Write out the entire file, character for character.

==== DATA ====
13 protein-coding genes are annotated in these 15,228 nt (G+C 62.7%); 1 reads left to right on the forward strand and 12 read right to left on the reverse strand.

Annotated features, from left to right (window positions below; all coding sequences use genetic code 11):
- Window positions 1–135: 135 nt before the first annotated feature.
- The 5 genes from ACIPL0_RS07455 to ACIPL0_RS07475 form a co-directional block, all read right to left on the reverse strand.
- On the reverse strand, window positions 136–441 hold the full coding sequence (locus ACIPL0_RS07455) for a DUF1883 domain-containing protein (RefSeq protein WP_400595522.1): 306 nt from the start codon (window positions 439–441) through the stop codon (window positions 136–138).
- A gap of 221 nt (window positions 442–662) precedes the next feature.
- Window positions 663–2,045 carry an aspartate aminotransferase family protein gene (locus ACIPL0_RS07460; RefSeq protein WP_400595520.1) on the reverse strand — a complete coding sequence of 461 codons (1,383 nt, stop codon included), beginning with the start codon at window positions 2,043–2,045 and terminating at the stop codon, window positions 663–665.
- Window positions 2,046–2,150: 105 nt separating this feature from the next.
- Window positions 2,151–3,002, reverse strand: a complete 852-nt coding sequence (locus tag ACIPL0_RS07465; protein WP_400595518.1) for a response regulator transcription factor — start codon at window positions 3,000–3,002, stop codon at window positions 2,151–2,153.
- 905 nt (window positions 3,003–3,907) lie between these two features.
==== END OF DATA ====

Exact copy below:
13 protein-coding genes are annotated in these 15,228 nt (G+C 62.7%); 1 reads left to right on the forward strand and 12 read right to left on the reverse strand.

Annotated features, from left to right (window positions below; all coding sequences use genetic code 11):
- Window positions 1–135: 135 nt before the first annotated feature.
- The 5 genes from ACIPL0_RS07455 to ACIPL0_RS07475 form a co-directional block, all read right to left on the reverse strand.
- On the reverse strand, window positions 136–441 hold the full coding sequence (locus ACIPL0_RS07455) for a DUF1883 domain-containing protein (RefSeq protein WP_400595522.1): 306 nt from the start codon (window positions 439–441) through the stop codon (window positions 136–138).
- A gap of 221 nt (window positions 442–662) precedes the next feature.
- Window positions 663–2,045 carry an aspartate aminotransferase family protein gene (locus ACIPL0_RS07460; RefSeq protein WP_400595520.1) on the reverse strand — a complete coding sequence of 461 codons (1,383 nt, stop codon included), beginning with the start codon at window positions 2,043–2,045 and terminating at the stop codon, window positions 663–665.
- Window positions 2,046–2,150: 105 nt separating this feature from the next.
- Window positions 2,151–3,002, reverse strand: a complete 852-nt coding sequence (locus tag ACIPL0_RS07465; protein WP_400595518.1) for a response regulator transcription factor — start codon at window positions 3,000–3,002, stop codon at window positions 2,151–2,153.
- 905 nt (window positions 3,003–3,907) lie between these two features.